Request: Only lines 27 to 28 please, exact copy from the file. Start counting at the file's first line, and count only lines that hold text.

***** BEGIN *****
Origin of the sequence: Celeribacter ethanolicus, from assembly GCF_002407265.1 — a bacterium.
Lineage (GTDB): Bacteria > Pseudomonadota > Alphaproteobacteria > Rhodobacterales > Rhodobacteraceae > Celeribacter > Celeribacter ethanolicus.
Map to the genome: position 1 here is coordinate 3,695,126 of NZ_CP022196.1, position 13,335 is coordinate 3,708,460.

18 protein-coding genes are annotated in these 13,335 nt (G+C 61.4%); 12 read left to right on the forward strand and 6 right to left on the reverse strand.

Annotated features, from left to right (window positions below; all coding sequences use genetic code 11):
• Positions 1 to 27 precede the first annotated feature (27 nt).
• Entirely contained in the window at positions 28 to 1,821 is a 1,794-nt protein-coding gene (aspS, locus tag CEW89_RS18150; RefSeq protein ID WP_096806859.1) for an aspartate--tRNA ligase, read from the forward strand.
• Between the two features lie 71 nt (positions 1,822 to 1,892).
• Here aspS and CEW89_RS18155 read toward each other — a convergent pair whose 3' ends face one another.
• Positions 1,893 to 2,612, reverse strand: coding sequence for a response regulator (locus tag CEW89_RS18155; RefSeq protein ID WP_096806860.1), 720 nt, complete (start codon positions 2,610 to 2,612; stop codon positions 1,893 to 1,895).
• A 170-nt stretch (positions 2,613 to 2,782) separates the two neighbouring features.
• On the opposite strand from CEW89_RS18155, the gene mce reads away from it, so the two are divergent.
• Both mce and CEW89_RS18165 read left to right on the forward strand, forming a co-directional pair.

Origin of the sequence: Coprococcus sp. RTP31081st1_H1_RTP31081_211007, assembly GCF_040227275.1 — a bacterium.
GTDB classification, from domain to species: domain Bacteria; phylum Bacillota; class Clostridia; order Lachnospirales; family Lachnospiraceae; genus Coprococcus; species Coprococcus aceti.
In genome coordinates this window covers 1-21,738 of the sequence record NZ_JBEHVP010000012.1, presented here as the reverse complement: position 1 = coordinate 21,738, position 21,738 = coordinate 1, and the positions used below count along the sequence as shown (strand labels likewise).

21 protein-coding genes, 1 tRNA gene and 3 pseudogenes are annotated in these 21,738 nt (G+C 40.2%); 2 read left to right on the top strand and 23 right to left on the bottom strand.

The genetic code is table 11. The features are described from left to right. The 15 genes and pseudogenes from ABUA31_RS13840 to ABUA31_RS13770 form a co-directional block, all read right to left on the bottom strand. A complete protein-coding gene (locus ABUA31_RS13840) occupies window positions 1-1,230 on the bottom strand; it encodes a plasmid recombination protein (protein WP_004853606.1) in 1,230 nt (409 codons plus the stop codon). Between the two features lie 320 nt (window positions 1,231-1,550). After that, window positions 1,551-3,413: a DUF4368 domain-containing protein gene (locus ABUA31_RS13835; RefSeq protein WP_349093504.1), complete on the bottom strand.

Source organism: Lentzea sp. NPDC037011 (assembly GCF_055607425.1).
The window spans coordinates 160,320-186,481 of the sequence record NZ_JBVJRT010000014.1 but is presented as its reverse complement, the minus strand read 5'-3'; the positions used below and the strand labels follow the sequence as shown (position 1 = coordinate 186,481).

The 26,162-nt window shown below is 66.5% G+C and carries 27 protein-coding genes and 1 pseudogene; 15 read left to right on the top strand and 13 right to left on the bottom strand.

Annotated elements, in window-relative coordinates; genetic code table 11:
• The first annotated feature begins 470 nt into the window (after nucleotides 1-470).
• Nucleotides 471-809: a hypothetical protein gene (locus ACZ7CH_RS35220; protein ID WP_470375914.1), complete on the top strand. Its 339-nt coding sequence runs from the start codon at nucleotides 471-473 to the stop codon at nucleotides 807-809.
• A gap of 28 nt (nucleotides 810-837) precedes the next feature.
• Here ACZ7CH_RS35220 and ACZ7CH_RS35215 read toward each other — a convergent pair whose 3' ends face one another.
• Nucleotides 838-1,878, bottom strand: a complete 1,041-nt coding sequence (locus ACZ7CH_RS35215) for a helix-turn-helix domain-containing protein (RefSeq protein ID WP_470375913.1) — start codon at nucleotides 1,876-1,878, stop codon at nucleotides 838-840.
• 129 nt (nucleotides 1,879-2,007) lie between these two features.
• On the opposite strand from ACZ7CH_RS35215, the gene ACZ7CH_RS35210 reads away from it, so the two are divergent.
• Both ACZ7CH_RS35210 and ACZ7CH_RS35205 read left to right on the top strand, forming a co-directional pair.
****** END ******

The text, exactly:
• Nucleotides 838-1,878, bottom strand: a complete 1,041-nt coding sequence (locus ACZ7CH_RS35215) for a helix-turn-helix domain-containing protein (RefSeq protein ID WP_470375913.1) — start codon at nucleotides 1,876-1,878, stop codon at nucleotides 838-840.
• 129 nt (nucleotides 1,879-2,007) lie between these two features.